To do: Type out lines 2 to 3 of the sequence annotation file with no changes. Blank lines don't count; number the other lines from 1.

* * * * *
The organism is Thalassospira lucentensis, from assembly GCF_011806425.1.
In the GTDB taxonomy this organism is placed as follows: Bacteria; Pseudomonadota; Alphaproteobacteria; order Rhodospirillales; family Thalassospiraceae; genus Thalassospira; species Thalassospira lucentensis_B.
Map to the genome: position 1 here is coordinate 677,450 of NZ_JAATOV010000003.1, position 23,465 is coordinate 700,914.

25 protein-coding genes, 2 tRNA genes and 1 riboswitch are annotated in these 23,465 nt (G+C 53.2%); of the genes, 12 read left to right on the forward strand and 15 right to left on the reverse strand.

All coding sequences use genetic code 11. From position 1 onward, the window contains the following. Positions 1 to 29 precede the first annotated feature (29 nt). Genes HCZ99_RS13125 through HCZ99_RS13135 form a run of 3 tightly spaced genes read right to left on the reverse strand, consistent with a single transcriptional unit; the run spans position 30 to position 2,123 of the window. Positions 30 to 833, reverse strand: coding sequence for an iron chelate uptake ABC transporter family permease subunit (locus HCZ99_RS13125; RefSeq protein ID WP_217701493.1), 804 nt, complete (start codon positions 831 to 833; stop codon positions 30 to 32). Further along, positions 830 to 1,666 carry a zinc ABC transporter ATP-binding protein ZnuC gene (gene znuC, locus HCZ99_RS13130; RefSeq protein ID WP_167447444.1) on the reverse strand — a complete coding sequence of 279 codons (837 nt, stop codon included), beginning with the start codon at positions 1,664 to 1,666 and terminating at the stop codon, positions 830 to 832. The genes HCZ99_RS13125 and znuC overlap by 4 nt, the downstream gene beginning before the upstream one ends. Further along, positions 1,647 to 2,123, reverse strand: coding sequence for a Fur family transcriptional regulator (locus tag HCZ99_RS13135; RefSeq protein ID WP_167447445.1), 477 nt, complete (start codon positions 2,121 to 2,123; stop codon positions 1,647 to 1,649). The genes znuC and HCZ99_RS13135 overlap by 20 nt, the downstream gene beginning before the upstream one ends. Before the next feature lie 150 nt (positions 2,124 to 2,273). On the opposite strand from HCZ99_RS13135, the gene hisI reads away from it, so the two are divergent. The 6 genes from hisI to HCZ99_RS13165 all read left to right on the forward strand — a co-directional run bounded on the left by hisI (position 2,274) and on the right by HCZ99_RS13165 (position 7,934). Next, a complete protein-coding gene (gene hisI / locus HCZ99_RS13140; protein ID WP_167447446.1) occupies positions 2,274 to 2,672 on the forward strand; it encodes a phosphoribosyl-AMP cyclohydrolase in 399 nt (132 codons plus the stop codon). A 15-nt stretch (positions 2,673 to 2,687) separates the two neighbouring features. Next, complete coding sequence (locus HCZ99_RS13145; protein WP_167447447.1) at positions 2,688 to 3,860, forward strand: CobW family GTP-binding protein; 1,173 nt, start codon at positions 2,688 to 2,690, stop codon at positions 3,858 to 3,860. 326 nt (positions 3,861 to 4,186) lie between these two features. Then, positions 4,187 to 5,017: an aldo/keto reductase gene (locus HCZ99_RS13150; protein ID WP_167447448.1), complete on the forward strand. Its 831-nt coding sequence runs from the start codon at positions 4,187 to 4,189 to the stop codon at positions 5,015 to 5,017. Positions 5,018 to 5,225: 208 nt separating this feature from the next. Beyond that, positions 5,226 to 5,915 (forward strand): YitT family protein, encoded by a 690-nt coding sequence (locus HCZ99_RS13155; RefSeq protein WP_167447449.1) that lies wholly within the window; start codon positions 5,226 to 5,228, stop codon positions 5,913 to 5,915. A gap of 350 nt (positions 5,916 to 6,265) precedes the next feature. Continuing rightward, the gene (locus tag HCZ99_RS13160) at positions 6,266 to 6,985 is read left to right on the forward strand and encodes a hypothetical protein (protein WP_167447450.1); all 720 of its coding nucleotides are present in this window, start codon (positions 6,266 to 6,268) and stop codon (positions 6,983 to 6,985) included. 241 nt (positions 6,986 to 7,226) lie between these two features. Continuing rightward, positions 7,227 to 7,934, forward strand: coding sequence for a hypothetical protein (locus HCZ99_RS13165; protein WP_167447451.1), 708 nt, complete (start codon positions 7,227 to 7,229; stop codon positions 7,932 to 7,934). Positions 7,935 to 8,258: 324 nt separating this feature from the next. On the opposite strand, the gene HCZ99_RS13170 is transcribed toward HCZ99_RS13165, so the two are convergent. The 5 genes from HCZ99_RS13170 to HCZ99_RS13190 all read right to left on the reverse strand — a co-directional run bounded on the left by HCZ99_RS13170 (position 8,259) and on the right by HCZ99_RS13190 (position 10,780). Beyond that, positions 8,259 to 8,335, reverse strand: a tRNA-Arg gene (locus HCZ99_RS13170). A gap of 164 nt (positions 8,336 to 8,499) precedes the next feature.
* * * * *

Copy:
In the GTDB taxonomy this organism is placed as follows: Bacteria; Pseudomonadota; Alphaproteobacteria; order Rhodospirillales; family Thalassospiraceae; genus Thalassospira; species Thalassospira lucentensis_B.
Map to the genome: position 1 here is coordinate 677,450 of NZ_JAATOV010000003.1, position 23,465 is coordinate 700,914.